A database 60 includes a managing node 62 and a number of nodes 64. Each node 64 controls a set of data 66 associated therewith which it manages. As illustrated in FIG. 3B, the data 66 includes individual tuples 68. Each tuple 68 includes a number of data fields 70.
Referring now to the flowchart of FIG. 4, as per Step 100, a developer/user creates a user defined function (UDF) which will perform the desired mining algorithm relative to the data stored in the database. Typically, the UDF is written in the C programming language. Once written, the UDF is registered with the managing node 62 in accordance with known techniques for registering UDF's (Step 102). The database 60 via the database managing node 62 then distributes the UDF to each of the nodes 64 which comprise the database 60 (Step 104). In a clustered system, each node is a separate system, each node being connected by via a network. In a massively parallel processor, such as the IBM RS/6000 SP, each node is a RISC processor connected by high speed switches. Alternatively, the database may comprise multiple virtual nodes on a single machine which has multiple processors. RDBMS, such as UDB, permit the work to be divided up among each processor.
The flowchart of FIG. 5 illustrated the logical steps involved with carrying out the data mining operation after the UDF has been distributed to each node. When the UDF for the mining operation is present on each node of the database 60, data mining may be initiated. In the present invention, a data mining operation is initiated by sending a SQL command to the managing node 62 (Step 200). The managing node 62 routes the SQL command to each of the individual nodes 64 of the database 60 (Step 202), and the UDF in which the data mining operation is embodied is then executed by each of the individual nodes 64 relative to the target data in the data 66 controlled by the individual nodes 64 (Step 204), as embodied in individual tuples 68. Preferably, a new data field 72 is added to each target tuple 68 within the database 60 into which data regarding the “score” of the tuple 68 relative to the data mining algorithm is placed (Step 206).
The scores are then subsequently utilized to perform an action relative to the tuple, i.e., relative to the customer which the tuple represents (Step 208). The scores may be used again at a later time for taking another action relative to the tuples. Processing then ends.
For example, if the data mining is of a customer database to determine which customers should receive an advertisement of a particular product, the score is created relative to each customer (tuple) and added to the customer database in a new field for the tuple. After the data mining has been performed, the score contained in the new record relative to each customer may be reviewed in a search for a specific score or a score which falls within a range of scores. A list of customers whose score matches the required score criteria is then created, and the advertisement is then sent to these targeted customers. Similarly, customers with a certain range of scores may be selected for a inclusion in a specific marketing plan. Alternatively, a marketing plan or advertisement may be associated with scores of a defined range, and the customer is sent an advertisement based on the customer's score.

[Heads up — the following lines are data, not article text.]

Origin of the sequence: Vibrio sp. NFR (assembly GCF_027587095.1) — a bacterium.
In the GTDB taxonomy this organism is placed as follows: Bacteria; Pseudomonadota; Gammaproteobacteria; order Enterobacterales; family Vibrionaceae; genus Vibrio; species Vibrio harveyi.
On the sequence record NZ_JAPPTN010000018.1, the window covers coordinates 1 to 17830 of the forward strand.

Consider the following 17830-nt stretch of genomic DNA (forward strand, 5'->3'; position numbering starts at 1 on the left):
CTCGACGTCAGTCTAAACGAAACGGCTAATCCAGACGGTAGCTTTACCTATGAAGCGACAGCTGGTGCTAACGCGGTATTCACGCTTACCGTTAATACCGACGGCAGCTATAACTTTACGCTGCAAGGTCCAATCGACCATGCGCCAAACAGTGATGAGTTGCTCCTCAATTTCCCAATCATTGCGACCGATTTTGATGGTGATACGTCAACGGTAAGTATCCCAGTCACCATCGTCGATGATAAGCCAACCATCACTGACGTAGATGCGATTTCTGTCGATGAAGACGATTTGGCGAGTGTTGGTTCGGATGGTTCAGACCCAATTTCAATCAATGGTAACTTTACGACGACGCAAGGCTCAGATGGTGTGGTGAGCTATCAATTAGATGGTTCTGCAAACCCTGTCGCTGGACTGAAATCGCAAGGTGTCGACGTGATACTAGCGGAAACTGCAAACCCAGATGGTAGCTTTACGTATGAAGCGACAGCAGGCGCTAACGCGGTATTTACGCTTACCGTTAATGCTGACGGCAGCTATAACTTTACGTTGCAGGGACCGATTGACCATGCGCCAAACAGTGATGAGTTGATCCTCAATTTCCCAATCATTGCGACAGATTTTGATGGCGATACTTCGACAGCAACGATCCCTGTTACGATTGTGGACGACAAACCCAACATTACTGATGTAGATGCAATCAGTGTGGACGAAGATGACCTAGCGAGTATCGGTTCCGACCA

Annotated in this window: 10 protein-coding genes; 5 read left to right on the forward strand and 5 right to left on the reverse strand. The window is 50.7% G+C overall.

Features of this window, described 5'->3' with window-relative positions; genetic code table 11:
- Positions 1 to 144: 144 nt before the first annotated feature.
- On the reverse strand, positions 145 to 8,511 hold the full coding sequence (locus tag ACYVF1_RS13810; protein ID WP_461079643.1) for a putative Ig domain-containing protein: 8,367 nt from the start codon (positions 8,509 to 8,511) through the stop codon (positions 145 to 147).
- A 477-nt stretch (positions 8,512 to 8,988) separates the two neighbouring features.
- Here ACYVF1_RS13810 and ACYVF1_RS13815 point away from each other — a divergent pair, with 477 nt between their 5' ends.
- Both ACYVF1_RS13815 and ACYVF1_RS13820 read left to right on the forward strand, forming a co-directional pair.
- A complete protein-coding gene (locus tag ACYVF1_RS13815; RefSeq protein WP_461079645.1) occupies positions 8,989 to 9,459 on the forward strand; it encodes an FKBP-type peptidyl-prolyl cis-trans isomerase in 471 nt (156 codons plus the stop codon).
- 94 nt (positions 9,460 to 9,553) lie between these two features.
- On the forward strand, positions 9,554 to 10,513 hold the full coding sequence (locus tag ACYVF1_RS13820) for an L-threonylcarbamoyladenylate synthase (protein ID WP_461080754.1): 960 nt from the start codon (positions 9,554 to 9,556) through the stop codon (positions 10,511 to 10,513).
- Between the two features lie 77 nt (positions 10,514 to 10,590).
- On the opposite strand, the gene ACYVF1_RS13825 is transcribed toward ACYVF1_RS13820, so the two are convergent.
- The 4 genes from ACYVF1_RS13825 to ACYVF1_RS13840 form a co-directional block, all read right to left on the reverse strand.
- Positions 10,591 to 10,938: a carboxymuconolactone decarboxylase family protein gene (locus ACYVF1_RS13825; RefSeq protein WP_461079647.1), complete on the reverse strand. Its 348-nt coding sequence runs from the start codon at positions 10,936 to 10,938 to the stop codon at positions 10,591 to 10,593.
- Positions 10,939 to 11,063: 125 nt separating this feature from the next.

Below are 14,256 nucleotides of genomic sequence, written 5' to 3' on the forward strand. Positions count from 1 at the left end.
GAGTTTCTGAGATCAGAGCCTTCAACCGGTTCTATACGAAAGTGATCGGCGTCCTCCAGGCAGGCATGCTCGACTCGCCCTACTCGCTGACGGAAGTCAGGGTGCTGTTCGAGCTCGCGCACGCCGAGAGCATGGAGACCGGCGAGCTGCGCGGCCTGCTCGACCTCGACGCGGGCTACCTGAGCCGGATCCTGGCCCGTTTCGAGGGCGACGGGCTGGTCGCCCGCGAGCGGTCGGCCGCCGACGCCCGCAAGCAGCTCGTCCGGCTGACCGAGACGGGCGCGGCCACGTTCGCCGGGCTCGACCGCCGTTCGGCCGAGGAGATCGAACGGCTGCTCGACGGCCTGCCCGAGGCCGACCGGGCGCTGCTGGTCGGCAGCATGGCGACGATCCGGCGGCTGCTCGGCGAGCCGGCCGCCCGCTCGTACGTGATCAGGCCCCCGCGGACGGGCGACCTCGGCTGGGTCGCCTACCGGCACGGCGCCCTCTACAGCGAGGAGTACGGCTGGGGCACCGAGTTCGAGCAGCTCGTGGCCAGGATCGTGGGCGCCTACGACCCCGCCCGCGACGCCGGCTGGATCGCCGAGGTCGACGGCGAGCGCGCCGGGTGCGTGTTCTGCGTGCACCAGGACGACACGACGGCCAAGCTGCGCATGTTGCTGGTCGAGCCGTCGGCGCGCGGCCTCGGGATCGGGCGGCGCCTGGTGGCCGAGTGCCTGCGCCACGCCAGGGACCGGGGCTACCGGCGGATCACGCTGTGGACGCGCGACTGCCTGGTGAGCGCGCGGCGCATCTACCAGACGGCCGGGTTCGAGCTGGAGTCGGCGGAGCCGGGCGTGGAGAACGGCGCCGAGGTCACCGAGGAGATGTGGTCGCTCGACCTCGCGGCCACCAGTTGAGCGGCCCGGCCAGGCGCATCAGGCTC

The mining algorithm can be implemented periodically relative to new customers who are added to the database or to customers whose data has been modified. Alternatively, if time sensitive, the UDF and the score record may be deleted altogether from the database.
The score associated with the tuple may be used for any number of different purposes, and is not limited to use in advertising or marketing.
Although the present invention has been described with respect to a specific preferred embodiment thereof, various changes and modifications may be suggested to one skilled in the art and it is intended that the present invention encompass such changes and modifications as fall within the scope of the appended claims.
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|U.S. Classification||707/776, 707/E17.032, 717/162, 707/999.003, 707/954, 707/966, 707/781, 707/999.002, 707/999.007|
|Cooperative Classification||Y10S707/99933, Y10S707/99932, Y10S707/966, Y10S707/99937, Y10S707/954, G06F17/30539, G06F17/30421, G06F2216/03|
|European Classification||G06F17/30S4P8D, G06F17/30S4F9X|
|Mar 1, 2000||AS||Assignment|
Owner name: IBM CORPORATION, NEW YORK
Free format text: ASSIGNMENT OF ASSIGNORS INTEREST;ASSIGNORS:LAWRENCE, ANDREW MARTIN;RAMSEY, MARK STEVEN;SELBY, DAVIDALEC;AND OTHERS;REEL/FRAME:010662/0584;SIGNING DATES FROM 20000208 TO 20000223